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Summer of extremes - PIK experts in the media

07/26/2018 - Everybody seems to be talking about the weather these days, with extreme heat in Germany and Europe, forest fires in Sweden, Greece and California. From Japan to the Arctic - the Northern hemisphere is currently experiencing a heat wave and experts from the Potsdam Institute for Climate Impacts Research (PIK) were interviewed by numerous media outlets for an assessment of the current situation in the light of climate change.
Summer of extremes - PIK experts in the media

Peter Hoffmann talks about weather extremes and climate change in RBB TV. Photo: Screenshot

Heat waves in parts of the world are nothing unusual in general, explained Anders Levermann to international news agency Agence France-Press (AFP). However, the current heat in the entire northern hemisphere is highly unusual. Given that the last three years have been the warmest on record globally, with unmitigated climate change extreme episodes will likelier occur more frequently. The AFP report was picked up by media all over France, in Spanish speaking countries and in Germany.

Climate change is already happening today, explained Fred Hattermann to the German news agency dpa. Media like Spiegel Online, FAZ, Focus or Rheinische Post reported on the subject as well as radio stations like WDR5. Since the industrial revolution, Germany has seen a warming of 1.4°C already, Hattermann said, with a particularly strong warming since the middle of last century. This affects the frequency and intensity of heat waves or heavy rainfalls with floods. He emphasized that warming temperatures can, for instance, become a challenge for farmers and mess with yields. Hattermann also appeared in Deutsche Welle News on the subject.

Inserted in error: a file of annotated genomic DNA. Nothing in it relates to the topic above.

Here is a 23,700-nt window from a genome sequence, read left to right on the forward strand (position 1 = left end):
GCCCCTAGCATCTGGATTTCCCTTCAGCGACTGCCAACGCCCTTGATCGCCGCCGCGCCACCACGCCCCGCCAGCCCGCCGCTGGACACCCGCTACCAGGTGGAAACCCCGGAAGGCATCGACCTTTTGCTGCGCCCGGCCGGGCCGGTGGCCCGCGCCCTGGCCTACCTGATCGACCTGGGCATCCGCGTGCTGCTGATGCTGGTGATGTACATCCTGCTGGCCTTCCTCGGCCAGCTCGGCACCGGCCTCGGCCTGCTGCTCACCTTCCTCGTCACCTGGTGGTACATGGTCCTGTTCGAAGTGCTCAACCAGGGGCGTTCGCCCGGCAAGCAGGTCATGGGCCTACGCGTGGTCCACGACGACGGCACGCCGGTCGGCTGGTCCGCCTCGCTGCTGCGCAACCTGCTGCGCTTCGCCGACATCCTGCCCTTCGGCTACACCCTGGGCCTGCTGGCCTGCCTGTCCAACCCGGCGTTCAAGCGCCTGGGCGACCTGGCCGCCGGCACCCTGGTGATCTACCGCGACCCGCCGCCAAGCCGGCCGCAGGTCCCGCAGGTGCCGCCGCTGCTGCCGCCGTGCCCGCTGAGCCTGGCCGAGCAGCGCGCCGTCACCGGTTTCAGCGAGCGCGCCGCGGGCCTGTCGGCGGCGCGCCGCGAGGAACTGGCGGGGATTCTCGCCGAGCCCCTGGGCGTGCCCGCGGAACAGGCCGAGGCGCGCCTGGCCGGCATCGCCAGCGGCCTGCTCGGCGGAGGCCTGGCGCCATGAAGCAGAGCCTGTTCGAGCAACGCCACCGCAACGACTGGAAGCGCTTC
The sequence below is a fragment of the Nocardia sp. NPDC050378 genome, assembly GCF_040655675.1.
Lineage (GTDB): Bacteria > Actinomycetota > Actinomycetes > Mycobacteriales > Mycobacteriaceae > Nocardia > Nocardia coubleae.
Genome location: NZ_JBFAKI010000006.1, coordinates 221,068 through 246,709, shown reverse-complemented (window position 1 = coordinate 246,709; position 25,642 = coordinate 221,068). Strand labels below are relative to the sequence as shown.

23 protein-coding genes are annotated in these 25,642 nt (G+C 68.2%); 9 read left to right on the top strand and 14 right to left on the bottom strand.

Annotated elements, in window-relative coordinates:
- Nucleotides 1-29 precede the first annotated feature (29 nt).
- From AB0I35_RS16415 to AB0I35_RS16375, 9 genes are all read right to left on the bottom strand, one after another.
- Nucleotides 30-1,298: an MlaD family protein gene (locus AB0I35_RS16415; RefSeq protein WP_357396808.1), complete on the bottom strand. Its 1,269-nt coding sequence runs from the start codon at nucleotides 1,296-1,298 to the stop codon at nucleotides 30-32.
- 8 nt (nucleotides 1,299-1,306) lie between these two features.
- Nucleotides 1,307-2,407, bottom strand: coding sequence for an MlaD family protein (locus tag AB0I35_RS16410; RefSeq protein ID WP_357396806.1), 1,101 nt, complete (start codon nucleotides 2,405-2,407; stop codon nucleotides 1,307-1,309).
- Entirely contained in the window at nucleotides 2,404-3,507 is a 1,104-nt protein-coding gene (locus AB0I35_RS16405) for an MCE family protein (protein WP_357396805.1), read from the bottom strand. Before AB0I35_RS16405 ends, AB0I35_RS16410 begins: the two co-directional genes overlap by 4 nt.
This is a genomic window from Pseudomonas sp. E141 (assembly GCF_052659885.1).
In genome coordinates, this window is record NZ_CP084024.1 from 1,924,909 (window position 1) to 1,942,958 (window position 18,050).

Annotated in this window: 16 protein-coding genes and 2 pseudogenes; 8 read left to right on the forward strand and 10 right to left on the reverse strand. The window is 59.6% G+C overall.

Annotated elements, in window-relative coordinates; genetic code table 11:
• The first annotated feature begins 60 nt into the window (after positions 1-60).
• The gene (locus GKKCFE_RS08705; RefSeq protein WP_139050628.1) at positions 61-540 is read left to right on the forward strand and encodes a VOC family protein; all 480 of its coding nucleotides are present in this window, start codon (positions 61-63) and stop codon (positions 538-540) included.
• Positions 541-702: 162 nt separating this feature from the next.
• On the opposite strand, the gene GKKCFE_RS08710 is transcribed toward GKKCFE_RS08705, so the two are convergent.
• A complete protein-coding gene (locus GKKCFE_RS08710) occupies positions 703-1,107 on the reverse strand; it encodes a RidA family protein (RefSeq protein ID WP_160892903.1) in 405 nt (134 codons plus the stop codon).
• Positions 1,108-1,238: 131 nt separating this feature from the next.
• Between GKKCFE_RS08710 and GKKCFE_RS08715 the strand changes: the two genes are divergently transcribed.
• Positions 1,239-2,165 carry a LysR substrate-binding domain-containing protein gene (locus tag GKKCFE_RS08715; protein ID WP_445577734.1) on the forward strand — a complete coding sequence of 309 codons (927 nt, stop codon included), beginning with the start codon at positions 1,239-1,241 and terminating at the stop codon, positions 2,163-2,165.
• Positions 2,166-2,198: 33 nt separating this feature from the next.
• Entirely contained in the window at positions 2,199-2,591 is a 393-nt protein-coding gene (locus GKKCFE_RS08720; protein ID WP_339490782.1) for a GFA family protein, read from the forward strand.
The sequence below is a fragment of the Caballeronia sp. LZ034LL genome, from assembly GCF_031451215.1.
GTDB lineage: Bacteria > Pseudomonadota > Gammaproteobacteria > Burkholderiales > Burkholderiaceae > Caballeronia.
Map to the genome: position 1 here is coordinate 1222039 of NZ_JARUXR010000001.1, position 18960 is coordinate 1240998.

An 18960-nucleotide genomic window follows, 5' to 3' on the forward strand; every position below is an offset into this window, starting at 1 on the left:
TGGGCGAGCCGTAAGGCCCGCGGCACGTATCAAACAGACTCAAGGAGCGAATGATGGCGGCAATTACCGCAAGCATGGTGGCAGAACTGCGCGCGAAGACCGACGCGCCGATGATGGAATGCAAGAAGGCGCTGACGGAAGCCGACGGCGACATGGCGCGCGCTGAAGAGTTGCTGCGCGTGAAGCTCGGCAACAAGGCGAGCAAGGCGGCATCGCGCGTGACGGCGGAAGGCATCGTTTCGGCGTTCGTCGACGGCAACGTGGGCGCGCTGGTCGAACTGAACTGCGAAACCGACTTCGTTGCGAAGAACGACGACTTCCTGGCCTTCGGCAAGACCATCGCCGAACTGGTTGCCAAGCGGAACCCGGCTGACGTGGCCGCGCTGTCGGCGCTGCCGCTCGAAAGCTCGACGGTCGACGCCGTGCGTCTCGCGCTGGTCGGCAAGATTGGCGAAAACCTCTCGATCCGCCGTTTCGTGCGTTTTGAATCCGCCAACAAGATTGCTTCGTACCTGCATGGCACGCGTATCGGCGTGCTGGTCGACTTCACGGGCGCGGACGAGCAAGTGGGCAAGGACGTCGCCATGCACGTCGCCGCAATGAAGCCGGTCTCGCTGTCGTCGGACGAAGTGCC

Peter Hoffmann was invited to German RBB TV and commented in Brandenburg Aktuell and a following broadcast special on the possible impacts of global warming and summer extreme events – from current heat waves to extreme rainfall as seen in previous years. He also talked to German newspapers like Berliner Morgenpost, Potsdamer Neueste Nachrichten and RiaNovosti. A summer like this one could be an average summer by 2050, Hoffmann said.

Kirsten Thonicke talked to media like Kleine Zeitung in Austria and NDR2 Radio in Germany about the forest fires in Sweden and Greece. While forest fires to a certain degree are a part of summer in the Mediterranean countries, they are usually less heavy in a country like Sweden, she explained. However, climate change makes extreme events probably more likely, so that regions that have not seen that many or severe forest fires so far could be affected.

Stefan Rahmstorf talked to the German newspapers Südkurier and Tagesspiegel about record heat in Germany and other parts of the world, like the USA. Earlier this month, when California was confronted with extreme heat while Japan was hit by heavy rain he commented on this in media like Süddeutsche Zeitung, PNN and emphasized that heat waves as well as extreme precipitation events can be expected to become more frequent and worse due to global warming, based on the laws of physics.

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